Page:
NFPA, GMA Fault GAO Functional Foods Report

July 14, 2000

2 Min Read
NFPA, GMA Fault GAO Functional Foods Report

WASHINGTON--On July 11, the U.S. General Accounting Office (GAO) issued "Improvements Needed in Overseeing the Safety of Dietary Supplements and Functional Foods." Within 24 hours, the National Food Processors Association (NFPA) and Grocery Manufacturers of America (GMA) issued responses that found faults in the GAO's report.

The report called on Congress and the Food and Drug Administration (FDA) to enact more regulations for the oversight of functional foods and dietary supplements. It recommended that the Federal Food, Drug and Cosmetic act be amended to 'require makers of functional foods to meet the same requirements that currently apply to dietary supplements' in terms of the safety and accuracy of health claims and structure-function claims on labels.

"The safety of both dietary supplements and functional foods is of paramount importance to the food industry," said NFPA executive vice president, Dr. Rhona Applebaum. "NFPA's position on all foods is that their ingredients must be safe, and any claims made concerning a food must be truthful, non-misleading and supported by sound science."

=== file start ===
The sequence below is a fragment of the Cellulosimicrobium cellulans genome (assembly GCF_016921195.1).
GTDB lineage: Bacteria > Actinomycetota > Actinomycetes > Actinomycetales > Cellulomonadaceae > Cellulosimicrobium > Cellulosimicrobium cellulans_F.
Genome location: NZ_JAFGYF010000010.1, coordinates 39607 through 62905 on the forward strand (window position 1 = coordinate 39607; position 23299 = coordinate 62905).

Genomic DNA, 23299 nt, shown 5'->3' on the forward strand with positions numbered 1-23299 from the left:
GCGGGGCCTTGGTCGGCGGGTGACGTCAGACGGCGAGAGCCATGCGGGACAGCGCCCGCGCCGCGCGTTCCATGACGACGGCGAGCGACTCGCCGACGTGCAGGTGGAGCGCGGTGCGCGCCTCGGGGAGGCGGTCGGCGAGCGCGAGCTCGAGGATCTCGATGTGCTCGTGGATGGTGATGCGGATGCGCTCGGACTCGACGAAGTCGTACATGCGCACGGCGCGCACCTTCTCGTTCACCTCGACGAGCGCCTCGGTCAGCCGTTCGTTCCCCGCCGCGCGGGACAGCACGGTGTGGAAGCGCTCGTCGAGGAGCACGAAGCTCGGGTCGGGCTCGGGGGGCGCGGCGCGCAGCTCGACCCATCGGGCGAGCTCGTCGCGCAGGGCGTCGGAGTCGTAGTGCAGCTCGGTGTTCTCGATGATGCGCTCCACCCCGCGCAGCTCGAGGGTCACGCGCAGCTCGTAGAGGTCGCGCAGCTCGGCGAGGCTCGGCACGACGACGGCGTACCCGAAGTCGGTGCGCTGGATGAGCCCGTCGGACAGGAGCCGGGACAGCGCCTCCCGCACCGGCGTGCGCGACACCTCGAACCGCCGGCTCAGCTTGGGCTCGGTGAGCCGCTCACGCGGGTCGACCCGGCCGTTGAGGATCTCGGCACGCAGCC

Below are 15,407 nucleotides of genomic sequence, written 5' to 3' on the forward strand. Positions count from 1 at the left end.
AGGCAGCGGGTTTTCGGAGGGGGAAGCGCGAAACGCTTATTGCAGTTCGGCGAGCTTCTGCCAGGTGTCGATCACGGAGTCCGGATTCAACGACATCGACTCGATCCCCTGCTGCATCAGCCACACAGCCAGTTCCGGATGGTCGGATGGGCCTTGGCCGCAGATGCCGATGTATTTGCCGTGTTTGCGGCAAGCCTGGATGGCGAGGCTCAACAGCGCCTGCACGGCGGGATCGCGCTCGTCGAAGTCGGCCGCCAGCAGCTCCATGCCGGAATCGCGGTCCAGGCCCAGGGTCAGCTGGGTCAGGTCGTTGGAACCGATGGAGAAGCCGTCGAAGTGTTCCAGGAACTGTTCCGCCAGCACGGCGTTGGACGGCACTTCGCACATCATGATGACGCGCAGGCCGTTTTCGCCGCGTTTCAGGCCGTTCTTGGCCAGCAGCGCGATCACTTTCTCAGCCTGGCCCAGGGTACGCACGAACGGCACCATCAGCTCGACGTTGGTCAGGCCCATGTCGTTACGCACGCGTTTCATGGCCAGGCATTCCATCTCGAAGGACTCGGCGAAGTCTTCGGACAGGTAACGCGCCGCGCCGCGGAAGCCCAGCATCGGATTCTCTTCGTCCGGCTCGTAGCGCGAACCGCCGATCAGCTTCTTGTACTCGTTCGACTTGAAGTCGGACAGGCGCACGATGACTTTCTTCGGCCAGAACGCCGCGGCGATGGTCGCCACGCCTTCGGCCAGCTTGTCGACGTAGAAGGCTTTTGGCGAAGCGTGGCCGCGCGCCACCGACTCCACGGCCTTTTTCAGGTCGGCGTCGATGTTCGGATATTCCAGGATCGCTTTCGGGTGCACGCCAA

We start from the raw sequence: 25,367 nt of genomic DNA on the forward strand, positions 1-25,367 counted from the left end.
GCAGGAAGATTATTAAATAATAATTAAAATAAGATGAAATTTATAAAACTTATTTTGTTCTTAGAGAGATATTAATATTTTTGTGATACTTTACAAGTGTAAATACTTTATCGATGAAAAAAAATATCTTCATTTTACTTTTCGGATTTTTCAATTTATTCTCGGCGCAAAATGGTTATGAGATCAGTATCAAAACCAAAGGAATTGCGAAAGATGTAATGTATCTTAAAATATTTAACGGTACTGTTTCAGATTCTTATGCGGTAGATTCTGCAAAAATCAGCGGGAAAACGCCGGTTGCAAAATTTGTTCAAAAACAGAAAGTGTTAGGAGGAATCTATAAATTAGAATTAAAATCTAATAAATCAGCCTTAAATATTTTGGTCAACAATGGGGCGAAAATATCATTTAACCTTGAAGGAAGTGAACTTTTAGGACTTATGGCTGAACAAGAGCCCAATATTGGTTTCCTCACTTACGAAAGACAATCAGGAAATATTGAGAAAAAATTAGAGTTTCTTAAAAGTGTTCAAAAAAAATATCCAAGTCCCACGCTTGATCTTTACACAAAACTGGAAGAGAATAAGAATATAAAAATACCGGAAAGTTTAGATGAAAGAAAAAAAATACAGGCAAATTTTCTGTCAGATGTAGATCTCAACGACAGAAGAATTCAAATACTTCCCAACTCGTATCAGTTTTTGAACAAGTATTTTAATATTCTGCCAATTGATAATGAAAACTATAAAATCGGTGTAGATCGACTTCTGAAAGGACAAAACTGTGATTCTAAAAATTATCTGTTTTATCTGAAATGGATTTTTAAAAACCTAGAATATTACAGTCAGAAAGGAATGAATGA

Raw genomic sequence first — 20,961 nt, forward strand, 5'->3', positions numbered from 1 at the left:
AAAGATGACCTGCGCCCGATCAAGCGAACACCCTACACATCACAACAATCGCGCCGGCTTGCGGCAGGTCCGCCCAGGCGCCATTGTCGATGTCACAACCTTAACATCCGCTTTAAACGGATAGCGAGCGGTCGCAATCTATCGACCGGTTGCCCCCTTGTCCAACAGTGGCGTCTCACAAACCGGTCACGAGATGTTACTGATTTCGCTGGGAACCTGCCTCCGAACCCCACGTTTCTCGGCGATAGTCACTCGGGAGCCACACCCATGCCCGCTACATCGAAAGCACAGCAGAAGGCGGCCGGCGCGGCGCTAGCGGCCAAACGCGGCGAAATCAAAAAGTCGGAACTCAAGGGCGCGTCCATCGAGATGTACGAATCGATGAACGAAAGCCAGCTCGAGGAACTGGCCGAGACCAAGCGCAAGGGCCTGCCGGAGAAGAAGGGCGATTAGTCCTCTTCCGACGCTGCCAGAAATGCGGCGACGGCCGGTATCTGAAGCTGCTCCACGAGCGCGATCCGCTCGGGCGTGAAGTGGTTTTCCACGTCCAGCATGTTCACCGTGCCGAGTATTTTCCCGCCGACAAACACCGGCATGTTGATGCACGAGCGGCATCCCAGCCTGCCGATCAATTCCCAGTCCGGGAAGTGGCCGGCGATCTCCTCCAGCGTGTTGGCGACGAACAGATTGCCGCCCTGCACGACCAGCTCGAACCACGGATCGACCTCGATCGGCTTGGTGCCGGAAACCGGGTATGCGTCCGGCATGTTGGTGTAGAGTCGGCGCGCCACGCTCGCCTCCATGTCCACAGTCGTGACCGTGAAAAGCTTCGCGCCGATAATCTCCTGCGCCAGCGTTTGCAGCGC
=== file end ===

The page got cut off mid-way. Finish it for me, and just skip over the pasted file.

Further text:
According to Applebaum, "FDA already has full enforcement authority to ensure that such claims [health and structure-function] for foods are scientifically supported and do not mislead consumers. It is important to have a national regulatory policy that does not place barriers against the availability of functional foods for consumers or make it difficult for food companies to provide consumers with information on the health benefits of certain nutrients. To do so would clearly not be in the best interest of consumers."

According to Dr. Stacey Zawel, GMA vice president, scientific and regulatory policy, "GMA believes the recommendations would unnecessarily re-regulate foods that already meet stringent federal food laws. ... The GAO apparently doesn't understand that 'functional foods' is a marketing term, not a regulatory term."

GMA was also concerned that the GAO's decision to regulate functional foods and dietary supplements together would cause more confusion. "GMA is astounded that FDA--in its reply to the GAO report--would suggest that its 'efforts to assure the safety of functional foods ... has been limited by its legislative authority'," said Zawel.

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